Whether you’re looking to donate gently loved items (or score some new-to-you ones of your own), there’s no greater place to shop than Goodwill. The nonprofit organization accepts new and used items, which it then sells. But if you’ve ever done a pretty big purge of your home, you might want to think twice before packing stuff into a bag, because this is the one thing Goodwill employees want you to stop doing.
Goodwill Industries International (or simply Goodwill to you and me), is a nonprofit that has been around a long, long time. It was founded in 1902, in fact, and the profits generated from the sale of donated items get reinvested into the community (via Country Living). For example, Goodwill focuses on job training, classes for people with various disabilities, and even helps them find employment opportunities via its placement services. There are over 3,300 stores throughout the U.S. — the company’s site states that approximately eighty-five percent of households have a Goodwill just five minutes away. So really, there’s no excuse not to donate.
But when it comes to what you donate — and, more to the point, how you donate it — well, that’s a different story. A former Goodwill employee spilled the beans on what it’s really like to work at the store via an AMA on Reddit, and the answers were surprising. The one thing that Goodwill employees would really like you to do is stop donating coffee makers with stuff still inside them, pretty please.
Here's how you should really prep your coffee maker for donation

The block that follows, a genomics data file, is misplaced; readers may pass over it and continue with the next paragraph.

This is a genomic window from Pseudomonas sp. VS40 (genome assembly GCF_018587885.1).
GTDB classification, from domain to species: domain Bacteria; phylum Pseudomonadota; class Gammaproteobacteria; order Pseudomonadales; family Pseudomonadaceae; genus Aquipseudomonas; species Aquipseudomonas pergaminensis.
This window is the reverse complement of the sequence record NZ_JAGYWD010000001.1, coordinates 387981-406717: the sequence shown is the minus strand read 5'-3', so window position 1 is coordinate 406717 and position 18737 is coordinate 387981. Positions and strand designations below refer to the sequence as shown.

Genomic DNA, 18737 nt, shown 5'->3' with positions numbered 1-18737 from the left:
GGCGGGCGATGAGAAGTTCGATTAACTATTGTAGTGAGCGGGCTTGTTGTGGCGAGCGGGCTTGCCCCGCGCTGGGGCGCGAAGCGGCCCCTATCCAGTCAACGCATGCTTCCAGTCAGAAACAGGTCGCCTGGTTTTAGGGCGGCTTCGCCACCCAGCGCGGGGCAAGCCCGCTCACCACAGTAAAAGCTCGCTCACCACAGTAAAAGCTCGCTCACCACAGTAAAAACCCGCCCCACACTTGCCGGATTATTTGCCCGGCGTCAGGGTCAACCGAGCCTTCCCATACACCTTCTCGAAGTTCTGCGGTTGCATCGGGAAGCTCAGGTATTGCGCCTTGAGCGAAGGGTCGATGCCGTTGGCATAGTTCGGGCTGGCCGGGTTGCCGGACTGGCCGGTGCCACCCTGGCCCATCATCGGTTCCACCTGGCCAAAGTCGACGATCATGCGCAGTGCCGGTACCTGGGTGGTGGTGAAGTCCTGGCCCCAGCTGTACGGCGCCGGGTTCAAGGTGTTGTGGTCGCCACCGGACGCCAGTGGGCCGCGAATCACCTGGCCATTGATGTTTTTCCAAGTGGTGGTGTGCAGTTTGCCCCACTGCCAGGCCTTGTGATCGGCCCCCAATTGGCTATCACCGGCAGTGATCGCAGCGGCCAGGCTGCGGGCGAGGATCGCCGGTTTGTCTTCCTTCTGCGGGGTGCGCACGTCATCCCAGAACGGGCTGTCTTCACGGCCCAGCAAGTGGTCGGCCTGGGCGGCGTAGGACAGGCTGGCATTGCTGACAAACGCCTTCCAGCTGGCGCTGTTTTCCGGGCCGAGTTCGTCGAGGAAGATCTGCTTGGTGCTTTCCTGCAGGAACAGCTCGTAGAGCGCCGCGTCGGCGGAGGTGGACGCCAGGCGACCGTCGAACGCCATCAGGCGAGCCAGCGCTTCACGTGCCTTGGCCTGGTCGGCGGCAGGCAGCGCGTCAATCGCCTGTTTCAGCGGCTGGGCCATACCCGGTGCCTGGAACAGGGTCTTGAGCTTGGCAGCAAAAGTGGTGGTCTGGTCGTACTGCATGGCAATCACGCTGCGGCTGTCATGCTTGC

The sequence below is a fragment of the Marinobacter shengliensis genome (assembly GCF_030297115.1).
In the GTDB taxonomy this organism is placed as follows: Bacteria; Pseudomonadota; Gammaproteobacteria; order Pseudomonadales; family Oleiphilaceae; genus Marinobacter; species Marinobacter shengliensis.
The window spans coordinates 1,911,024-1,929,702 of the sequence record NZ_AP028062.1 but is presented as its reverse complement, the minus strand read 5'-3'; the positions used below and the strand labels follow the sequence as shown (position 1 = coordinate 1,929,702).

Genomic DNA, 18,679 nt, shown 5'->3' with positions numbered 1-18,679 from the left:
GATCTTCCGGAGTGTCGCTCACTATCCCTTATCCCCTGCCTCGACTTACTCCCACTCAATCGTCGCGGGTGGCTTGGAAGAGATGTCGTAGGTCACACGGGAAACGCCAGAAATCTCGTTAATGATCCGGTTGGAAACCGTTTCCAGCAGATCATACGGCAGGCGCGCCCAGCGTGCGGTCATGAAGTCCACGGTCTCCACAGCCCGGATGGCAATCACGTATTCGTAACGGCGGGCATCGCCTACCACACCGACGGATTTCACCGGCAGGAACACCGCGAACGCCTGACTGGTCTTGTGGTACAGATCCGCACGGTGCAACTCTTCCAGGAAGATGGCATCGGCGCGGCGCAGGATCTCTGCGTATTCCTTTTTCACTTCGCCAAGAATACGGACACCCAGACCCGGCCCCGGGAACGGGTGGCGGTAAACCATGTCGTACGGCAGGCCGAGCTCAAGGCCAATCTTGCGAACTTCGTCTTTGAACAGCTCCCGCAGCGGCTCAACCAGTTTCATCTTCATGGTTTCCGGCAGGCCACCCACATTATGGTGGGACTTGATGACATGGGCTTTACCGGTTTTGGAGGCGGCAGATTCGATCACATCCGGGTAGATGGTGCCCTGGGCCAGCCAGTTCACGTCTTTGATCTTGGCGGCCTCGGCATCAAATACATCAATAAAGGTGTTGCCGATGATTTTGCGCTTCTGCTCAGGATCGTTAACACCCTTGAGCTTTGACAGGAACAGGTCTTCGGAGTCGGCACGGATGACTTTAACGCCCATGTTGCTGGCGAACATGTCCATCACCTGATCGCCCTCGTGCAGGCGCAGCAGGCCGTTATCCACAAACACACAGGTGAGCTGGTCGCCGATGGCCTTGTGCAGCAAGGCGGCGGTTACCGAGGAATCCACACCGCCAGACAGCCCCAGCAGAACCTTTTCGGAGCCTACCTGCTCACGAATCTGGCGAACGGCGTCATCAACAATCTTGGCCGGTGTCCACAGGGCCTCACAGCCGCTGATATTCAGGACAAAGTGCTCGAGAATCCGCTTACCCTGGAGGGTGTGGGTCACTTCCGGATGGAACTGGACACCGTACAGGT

Here’s the original poster’s comments:
“Coffee makers used to be frustrating, because donation attendants just threw shit in totes, and a lot of the coffee makers still had coffee in the filters. The totes would be drenched with water and sometimes coffee would be everywhere” (via PopSugar).
While Goodwill is happy to accept coffee makers, it would probably be best to drain your unit first before donating it. The same goes for removing the coffee filter and the grounds it contains. After all, employees are quickly bagging items, and they’re not going to do a full inspection of that Mr. Coffee you just donated. They simply don’t have time to do so — a typical Goodwill store will roll out over 2,000 new items onto the sales floor each day (via Goodwill). So imagine, then, with that volume of sellable items, the amount of items that aren’t good enough to sell. You can see why your coffee maker might get tossed in with other items — like clothing — and make the entire tote wet, sloppy, and unsellable.
So the next time you’re looking to donate some items to charity, make sure to go through each piece properly first and clean it well. That way, your items can make a bigger profit — and a bigger impact on your community.
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